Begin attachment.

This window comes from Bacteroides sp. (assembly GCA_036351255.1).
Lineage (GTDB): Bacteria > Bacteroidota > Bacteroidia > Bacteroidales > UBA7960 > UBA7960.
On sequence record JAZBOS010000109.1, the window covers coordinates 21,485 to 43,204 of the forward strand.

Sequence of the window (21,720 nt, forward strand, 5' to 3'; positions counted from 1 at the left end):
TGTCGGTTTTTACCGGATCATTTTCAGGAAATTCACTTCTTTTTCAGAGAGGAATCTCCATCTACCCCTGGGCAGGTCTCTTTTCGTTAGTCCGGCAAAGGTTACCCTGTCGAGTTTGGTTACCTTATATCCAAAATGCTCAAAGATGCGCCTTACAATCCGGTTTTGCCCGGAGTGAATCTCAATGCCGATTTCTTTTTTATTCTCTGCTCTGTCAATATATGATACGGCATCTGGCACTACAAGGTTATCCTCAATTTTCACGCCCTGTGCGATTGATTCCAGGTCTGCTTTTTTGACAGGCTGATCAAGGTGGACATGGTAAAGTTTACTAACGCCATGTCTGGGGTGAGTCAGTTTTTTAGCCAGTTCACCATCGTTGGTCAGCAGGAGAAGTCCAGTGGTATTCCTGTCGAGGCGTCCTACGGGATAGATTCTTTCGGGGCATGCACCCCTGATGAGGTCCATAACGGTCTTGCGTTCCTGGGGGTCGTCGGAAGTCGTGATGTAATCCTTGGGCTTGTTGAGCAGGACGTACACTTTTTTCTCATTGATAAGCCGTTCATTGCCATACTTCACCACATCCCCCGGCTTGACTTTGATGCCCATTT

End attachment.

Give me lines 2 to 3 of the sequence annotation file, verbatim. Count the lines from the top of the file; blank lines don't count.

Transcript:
Lineage (GTDB): Bacteria > Bacteroidota > Bacteroidia > Bacteroidales > UBA7960 > UBA7960.
On sequence record JAZBOS010000109.1, the window covers coordinates 21,485 to 43,204 of the forward strand.